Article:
It's good to honour those who died, even though for the overwhelming majority of New Zealanders there is no direct link with any of the Gallipoli casualties.
However, I get annoyed at the hypocrisy of the solemn message that we must not forget the fruitlessness of war.
Until the invasion of Iraq, we volunteered in every war called by our Anglo-Saxon big cousins.
Our latest round of military adventurism is helping the invasion of Afghanistan where we participate in killing Afghans who oppose their country's occupation by foreign forces.
We tell ourselves that when innocent civilians are killed or mutilated, it's unfortunate, but somehow acceptable, because we're fighting for their freedom.
And, if the locals don't get it, then they are just being ungrateful.
Labour got us into Afghanistan and National is keeping us there. I'm sure both parties pretend we aren't really there and hope like mad that none of our soldiers gets killed.
But these same politicians will turn up today at their local dawn parades and observe a minute's silence for all the needless loss of human life through war.
If they really wanted to honour the sacrifice, the memory of our war dead, they might like to think of the innocents who are killed by our soldiers on behalf of our politicians who send New Zealand soldiers to Afghanistan.
We are invading Afghanistan in the same way that, 95 years ago, our politicians sent young men from New Zealand to invade another country.
That time we did it for the British Empire; this time we did it for the American Empire. But the pattern of behaviour is the same.
It's absurd how easily we got swept up in England's "King and Country" nonsense and volunteered our sons to be killed and maimed on behalf of a monarch who was the first cousin of the feudal monarch on the other side.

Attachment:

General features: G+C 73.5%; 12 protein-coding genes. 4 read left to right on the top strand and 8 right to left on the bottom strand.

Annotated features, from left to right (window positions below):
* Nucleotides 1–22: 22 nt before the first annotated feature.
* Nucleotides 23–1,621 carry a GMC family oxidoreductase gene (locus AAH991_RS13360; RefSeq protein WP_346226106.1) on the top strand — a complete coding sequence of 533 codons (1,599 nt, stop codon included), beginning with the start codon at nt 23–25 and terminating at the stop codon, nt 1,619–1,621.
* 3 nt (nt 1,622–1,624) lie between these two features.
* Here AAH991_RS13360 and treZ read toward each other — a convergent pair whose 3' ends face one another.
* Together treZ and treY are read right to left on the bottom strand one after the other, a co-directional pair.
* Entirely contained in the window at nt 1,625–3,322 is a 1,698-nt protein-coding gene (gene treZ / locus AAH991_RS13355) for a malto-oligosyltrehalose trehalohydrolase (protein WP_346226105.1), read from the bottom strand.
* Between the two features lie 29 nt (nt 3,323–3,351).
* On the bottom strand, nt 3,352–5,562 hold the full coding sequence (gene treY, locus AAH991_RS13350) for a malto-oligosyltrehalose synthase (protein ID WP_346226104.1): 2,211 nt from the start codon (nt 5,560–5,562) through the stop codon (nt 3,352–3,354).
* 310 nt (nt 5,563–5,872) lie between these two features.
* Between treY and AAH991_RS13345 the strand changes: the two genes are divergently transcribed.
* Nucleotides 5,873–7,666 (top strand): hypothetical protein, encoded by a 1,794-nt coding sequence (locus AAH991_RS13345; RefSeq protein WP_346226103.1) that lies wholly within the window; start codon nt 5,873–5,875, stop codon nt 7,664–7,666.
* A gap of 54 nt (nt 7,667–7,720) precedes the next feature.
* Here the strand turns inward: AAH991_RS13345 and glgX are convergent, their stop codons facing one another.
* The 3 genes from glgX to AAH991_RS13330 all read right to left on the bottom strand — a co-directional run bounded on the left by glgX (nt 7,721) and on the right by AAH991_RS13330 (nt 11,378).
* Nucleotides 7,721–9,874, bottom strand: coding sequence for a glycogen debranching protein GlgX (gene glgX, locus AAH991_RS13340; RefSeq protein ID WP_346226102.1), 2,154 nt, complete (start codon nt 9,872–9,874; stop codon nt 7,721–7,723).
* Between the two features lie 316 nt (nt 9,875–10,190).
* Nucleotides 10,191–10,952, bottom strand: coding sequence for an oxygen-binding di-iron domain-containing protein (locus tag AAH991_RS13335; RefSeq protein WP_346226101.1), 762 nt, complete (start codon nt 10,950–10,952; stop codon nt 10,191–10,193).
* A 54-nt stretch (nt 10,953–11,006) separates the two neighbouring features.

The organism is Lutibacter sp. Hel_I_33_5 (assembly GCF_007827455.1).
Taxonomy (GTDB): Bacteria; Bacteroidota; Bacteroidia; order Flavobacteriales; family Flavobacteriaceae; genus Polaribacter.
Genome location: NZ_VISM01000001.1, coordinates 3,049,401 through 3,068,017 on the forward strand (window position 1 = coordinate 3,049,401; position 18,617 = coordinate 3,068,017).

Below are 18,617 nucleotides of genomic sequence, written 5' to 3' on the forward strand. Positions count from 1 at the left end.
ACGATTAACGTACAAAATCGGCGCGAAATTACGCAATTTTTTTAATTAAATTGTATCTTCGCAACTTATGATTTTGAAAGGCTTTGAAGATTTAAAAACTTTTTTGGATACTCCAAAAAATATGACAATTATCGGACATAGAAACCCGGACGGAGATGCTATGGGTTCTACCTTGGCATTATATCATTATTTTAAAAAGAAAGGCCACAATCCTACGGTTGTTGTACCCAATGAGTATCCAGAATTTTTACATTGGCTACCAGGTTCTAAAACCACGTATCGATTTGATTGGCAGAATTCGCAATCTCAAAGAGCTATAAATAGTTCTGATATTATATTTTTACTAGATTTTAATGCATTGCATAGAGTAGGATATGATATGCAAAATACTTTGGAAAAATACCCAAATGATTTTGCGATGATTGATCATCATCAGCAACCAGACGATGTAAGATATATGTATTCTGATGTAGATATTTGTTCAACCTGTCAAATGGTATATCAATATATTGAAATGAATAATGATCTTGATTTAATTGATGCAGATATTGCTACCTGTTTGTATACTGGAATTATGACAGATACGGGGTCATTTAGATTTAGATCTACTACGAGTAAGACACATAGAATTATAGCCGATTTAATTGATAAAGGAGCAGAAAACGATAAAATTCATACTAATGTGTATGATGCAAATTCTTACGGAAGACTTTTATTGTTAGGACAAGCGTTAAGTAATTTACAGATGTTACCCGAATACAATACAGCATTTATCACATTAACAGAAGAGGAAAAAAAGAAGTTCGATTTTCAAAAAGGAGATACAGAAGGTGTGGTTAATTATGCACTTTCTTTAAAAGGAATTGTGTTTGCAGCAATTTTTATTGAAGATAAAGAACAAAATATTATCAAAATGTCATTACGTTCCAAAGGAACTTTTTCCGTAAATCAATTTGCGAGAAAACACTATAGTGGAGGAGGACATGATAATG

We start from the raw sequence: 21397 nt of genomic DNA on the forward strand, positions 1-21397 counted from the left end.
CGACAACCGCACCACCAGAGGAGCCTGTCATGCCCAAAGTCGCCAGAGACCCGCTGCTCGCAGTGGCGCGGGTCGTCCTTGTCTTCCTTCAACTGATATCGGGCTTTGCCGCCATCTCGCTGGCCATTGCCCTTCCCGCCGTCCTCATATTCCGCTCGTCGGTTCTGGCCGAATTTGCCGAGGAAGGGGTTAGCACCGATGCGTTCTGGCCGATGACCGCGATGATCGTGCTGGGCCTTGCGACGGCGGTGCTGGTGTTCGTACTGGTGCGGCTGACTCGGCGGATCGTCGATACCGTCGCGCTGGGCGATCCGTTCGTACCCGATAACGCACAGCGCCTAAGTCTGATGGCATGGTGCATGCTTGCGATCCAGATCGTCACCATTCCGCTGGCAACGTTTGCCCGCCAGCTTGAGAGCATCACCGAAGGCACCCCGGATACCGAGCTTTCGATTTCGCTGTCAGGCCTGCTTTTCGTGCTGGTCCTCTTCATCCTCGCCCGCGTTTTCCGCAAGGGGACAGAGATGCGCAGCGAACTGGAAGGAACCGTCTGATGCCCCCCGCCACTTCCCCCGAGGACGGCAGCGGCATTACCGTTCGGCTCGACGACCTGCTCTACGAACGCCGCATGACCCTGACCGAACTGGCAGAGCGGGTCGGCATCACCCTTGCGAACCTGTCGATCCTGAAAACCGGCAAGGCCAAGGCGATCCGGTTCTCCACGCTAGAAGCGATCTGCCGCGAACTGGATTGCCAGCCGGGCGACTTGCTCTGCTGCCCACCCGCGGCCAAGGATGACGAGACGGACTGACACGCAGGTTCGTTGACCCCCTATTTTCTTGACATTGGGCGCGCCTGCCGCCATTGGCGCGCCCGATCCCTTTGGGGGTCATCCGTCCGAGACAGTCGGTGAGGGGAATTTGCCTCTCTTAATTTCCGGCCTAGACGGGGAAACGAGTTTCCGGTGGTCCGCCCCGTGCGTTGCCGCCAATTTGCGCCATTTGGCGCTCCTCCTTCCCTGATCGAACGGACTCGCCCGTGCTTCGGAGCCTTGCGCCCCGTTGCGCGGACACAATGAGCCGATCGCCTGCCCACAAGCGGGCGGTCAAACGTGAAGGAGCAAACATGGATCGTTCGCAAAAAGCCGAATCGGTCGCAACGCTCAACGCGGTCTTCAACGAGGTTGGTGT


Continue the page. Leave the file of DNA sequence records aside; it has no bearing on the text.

We rightly got bloody noses from the Turkish conscripts who were defending their lands.
We like to think that the incompetence of English leadership, which led to the defeat of our soldiers at Gallipoli, heralded a new beginning and self-awareness. That's just a rewriting of history. It did nothing of the sort.
After the debacle in the Dardanelles, we packed off our survivors en masse to the killing fields in Europe to be led by the same fools who then got the rest of our young countrymen butchered.
After Gallipoli, New Zealanders who refused to be drafted and sent to the war were deemed traitors and brutally imprisoned.
Kiwis in uniform who refused to fight were shot on orders of British officers.
The romanticism of a mythical Gallipoli coming-of-age only came about decades later, when the children who had grow up without fathers wanted to make sense of their needless deaths.
Now Anzac Day has become where we pretend we've changed. Don't believe me? On Anzac Day do we remember the last time we fought as a unit with our transtasman cousins?
The last time was when we invaded Vietnam where we killed innocent people and even lost a few of our soldiers doing it.
Lest we forget? It wouldn't even occur to most of us today to remember our brutal actions in Vietnam, let alone Afghanistan.
We all accept that Gallipoli was a disaster caused by our self-imposed subservience to the notion of being part of Britain's Empire. But in nearly a century we haven't changed.
This week Green MP Keith Locke sought in Parliament a referendum on whether our head of state should be a New Zealand citizen.
It was defeated at the first reading. It seems our Parliament still wants to fawn over an English monarch as our sovereign.
We somehow hang on to the same constitutional set up we had when we invaded Gallipoli on Britain's behalf.
Our boys lying in their graves at Gallipoli would, I'm sure, see the black humour if we were to tell ourselves that their sacrifice made New Zealand realise we can no longer be beholden to a foreign imperial farce.